(final edited photo below: 3 Tangerines, oil, 9" x 12")
So, you've tried the Levels and maybe the Hue/Saturation tricks, but your image is still not quite there: maybe you've got a decidely 'cool' or 'warm' cast that is not present in the actual artwork. This is where Color Balance can be of use. I tend to use this one near the end of the editing process, as it seems more subtle to me. This is the tool for when your values are right, your contrast is correct, but the color is just a little off.
The image below has been edited for contrast and levels already; it does have a bit of a 'milky' look in real life, but the red of that tablecloth is off.
To open the color Balance dialog box, click Cntrl+B (Cmnd+B for Mac users, or Image/Adjustments/Color Balance in the top toolbar). As in previous tips, I've used a 'control' image duplicate on the left so you can see the change.
Starting with the Midtones, move the sliders to add more color as needed; like many of the Photoshop tools, you will need to trust your eyes and experiment. It's also very handy to have the artwork right where you can see it as you make these adjustments.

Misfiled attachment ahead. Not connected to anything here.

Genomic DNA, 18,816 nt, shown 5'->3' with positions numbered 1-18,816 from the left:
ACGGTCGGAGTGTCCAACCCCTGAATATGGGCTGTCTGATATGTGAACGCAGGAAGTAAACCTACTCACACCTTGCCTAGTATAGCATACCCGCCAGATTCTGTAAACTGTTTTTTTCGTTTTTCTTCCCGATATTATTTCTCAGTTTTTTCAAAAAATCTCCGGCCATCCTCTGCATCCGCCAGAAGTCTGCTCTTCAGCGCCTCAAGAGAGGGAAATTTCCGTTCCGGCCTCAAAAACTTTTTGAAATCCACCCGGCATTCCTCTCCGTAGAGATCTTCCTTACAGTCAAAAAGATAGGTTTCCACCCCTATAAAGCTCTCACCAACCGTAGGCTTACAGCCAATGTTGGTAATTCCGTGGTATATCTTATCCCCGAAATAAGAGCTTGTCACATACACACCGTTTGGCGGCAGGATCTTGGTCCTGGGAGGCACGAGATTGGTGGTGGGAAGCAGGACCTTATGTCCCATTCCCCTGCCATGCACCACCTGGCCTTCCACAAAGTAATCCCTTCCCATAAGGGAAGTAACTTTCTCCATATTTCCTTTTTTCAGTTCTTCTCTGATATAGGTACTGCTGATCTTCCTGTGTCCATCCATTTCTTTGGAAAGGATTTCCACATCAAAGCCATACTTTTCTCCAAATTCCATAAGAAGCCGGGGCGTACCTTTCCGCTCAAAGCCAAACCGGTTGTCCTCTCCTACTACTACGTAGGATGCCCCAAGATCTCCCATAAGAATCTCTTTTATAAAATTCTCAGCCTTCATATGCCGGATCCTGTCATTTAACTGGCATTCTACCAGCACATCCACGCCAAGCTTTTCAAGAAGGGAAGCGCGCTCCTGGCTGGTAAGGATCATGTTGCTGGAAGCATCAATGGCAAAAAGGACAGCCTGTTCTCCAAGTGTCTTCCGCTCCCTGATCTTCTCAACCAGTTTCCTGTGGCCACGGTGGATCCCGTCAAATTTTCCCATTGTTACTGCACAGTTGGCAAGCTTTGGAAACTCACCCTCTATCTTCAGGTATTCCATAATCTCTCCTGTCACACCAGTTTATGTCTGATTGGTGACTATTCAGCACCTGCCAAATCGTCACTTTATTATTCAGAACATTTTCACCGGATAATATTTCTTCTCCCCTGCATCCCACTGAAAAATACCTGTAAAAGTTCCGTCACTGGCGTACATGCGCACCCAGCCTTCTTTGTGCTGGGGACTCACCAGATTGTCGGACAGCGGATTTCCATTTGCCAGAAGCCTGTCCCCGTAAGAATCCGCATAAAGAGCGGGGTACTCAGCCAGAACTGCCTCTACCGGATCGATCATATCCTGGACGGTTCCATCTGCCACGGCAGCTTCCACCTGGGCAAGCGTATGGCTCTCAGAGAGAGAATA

In this case I could see that the tablecloth photo had too much purple (blue) in it, and needed to be more red. (I had painted it with a warm red earth, Blockx Capucine Yellow Deep.) The sliders were moved toward red and yellow, respectively.
In a separate step, I adjusted the 'highlight' colors, again choosing to move toward red and yellow, but also a bit toward green. (Another mini tip: For each adjustment you make, copy the previous layer and adjust on the new layer. Then if you really get lost, you can back up).
As a final step, I adjusted the Shadows, this time moving toward Magenta and Blue. This step was more logical than intuitive; shadows are often cooler shades. This is so close to original painting, I've amazed even myself.